Red zone offense plagues Raiders in latest loss

Sebastian Janikowski’s missed 32-yard field goal on the final

play got all the attention.

It’s all the other mistakes that led to a 24-23 loss to the

Arizona Cardinals that still haunted the Oakland Raiders the most

on Monday.

There were 11 penalties for 123 yards, an opening kickoff that

was returned for a touchdown and most importantly only one

touchdown on five trips inside the Arizona 20-yard line that

contributed most to Sunday’s loss.

”We didn’t lose the game on a kick,” coach Tom Cable said.

”We lost the game in not doing more in the last 30 minutes to put

ourselves in position to not have to go through all that. We left

so many plays out there on the field offensively. The players,

coaches, we would all tell you the same thing: 1 for 5 in the red

zone is not good enough. It’s totally unacceptable.”

The Raiders are tied for the most trips inside the opponent’s

20-yard line this season with 13 but have come away with only three

touchdowns for the third-worst percentage in the NFL. Oakland’s 3.0

points per trip inside the 20 is also third-worst.

Oakland (1-2) overcame those struggles in week 2 at home against

St. Louis but was unable to do so on the road against the

Cardinals.

”We’ve got to be able to score touchdowns in the red zone like

that,” tight end Zach Miller said. ”That’s what we’ve got to keep

working on. We’re definitely doing things to try to get matchups

and that sort of thing in the red zone and call a few more plays

where the ball was going to me. I liked our play calls. A lot of

times we just didn’t execute.”

The Raiders made it inside the 20 for the first time midway

through the opening quarter shortly after Arizona fumbled a punt.

With a first-and-goal from the 7, Darren McFadden ran for 3 yards

and Bruce Gradkowski threw incompletions to McFadden and Miller.

Oakland settled for Janikowski’s 22-yard field goal.

McFadden scored on a 2-yard run late in the half for Oakland’s

only touchdown on a red zone trip, giving the Raiders a 20-17

lead.

The Raiders then got down to the 13 on their second drive of the

third quarter before a holding penalty on Mario Henderson knocked

them back. Three plays later, Janikowski missed a 41-yard field

goal.

Then early in the fourth quarter, the Raiders recovered another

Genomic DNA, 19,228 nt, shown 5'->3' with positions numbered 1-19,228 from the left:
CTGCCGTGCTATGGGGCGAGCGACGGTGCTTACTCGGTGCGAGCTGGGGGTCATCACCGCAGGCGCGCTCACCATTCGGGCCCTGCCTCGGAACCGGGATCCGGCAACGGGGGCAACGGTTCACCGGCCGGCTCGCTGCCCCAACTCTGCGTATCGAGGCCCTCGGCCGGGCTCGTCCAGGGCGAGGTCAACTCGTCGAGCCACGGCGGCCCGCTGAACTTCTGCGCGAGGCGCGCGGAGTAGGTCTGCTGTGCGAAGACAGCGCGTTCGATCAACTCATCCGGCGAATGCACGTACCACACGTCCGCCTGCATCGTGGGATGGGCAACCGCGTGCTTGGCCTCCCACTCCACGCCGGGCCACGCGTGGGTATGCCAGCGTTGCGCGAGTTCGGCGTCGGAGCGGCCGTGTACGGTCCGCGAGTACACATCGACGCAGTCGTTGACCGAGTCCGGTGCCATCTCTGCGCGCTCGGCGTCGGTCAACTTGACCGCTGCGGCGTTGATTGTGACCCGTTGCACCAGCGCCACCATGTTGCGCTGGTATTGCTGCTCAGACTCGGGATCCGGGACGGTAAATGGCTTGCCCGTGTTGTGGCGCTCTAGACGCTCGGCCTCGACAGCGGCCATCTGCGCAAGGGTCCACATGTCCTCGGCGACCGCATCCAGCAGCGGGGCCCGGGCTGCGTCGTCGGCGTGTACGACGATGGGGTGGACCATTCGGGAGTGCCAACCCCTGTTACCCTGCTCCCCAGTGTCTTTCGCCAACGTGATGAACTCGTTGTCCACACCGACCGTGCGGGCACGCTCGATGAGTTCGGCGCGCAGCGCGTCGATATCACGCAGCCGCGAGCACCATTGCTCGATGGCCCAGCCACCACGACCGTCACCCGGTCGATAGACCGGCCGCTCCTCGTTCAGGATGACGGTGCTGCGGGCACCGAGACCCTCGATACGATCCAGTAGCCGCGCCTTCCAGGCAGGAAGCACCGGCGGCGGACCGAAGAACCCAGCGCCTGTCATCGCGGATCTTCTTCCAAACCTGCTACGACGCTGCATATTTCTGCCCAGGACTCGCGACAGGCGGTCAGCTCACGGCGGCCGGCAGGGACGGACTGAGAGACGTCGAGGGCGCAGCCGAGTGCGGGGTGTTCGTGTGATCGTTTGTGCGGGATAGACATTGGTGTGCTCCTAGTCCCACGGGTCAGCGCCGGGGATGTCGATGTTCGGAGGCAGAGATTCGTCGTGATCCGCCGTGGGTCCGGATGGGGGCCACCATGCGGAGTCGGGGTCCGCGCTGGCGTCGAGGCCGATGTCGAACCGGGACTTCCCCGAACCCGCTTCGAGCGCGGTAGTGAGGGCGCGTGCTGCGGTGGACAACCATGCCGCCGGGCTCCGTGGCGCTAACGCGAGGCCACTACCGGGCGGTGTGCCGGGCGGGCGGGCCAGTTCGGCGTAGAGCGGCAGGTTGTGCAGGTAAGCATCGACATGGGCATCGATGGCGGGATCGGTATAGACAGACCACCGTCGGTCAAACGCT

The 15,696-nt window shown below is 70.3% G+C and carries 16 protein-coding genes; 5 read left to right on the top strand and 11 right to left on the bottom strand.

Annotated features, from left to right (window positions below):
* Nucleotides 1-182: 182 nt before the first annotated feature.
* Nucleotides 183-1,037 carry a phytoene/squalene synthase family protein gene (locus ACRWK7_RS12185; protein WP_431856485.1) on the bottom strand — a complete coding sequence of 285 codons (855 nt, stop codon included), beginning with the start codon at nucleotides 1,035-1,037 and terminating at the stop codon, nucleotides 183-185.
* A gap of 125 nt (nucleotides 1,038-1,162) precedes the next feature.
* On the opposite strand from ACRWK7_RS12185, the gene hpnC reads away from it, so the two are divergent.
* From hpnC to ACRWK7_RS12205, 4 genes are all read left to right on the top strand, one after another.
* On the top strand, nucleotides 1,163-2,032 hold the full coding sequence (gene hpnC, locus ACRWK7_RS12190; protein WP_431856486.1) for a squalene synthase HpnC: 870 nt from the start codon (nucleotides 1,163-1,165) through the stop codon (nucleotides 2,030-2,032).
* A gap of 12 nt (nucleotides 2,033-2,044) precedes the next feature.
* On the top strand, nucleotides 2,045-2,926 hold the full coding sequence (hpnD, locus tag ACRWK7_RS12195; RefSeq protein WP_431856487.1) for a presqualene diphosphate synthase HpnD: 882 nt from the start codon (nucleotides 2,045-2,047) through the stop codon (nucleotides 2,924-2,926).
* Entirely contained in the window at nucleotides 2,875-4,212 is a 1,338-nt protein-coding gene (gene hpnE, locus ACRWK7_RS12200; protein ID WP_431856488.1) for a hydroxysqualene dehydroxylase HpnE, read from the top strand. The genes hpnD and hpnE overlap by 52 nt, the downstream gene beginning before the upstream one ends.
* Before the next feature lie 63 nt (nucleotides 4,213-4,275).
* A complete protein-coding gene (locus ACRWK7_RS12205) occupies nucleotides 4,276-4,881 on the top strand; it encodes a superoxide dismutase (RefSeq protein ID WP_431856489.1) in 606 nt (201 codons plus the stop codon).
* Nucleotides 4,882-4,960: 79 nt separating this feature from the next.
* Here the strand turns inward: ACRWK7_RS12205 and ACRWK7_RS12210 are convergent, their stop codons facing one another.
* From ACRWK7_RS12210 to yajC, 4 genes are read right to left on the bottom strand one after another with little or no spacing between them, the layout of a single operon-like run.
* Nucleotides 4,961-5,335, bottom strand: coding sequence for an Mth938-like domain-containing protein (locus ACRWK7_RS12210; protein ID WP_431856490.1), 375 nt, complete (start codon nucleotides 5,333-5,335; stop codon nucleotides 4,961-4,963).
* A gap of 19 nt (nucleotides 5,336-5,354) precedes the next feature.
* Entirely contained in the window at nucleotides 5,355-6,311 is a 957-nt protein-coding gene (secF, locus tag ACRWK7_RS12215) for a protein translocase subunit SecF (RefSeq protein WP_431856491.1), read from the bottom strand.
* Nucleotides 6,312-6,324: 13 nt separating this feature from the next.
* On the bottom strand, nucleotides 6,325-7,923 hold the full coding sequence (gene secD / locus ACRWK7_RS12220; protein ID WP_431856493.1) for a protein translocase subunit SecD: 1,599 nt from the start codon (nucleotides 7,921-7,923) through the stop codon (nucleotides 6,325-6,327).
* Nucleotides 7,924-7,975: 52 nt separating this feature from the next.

fumbled punt at the 16 and were poised to erase a 24-20

deficit.

With a first-and-goal from the 1, Michael Bush was stuffed, the

Raiders took a delay of game penalty and then Gradkowski missed

twice on throws to Darrius Heyward-Bey. Janikowski’s 23-yard field

goal made it a one-point game.

It looked like that missed opportunity wouldn’t matter when

Oakland drove the ball down the field in the final minutes, but

Janikowski missed his third field goal of the game on the final

play.

”It’s a thousand things that you could point your finger at,

but at the end, we got to win a game like that,” Heyward-Bey said.

”They stole that. They stole that game from us.”

The 32-yard miss was Janikowski’s shortest since late in the

2006 season. He also missed a 58-yarder and his three misses on the

day were his most since the 2007 opener against Detroit, but those

were from 46, 50 and 57 yards.

”I told him I love him and I’d go to him again in the same

situation and he’d probably have to win two or three games just

like that for us this year and he’ll probably do it,” Cable

said.

Janikowski has already missed five field goals in three games,

with another negated by an offside penalty against Tennessee in the

opener. His three misses from inside 50 yards are as many as he had

the past two seasons combined.

This all comes after the Raiders gave Janikowski the most

lucrative contract ever for a kicker in the offseason, a $16

million, four-year deal that included $9 million of guaranteed

money.

Janikowski was not in the locker room during the open media

period. But he did do extra work on the practice field Monday

kicking, looking to iron out whatever was causing these rare

misses.

”When you get a setback, you analyze it, you look at it and you

say how can I fix it and you go to work. And he did that,” Cable

said.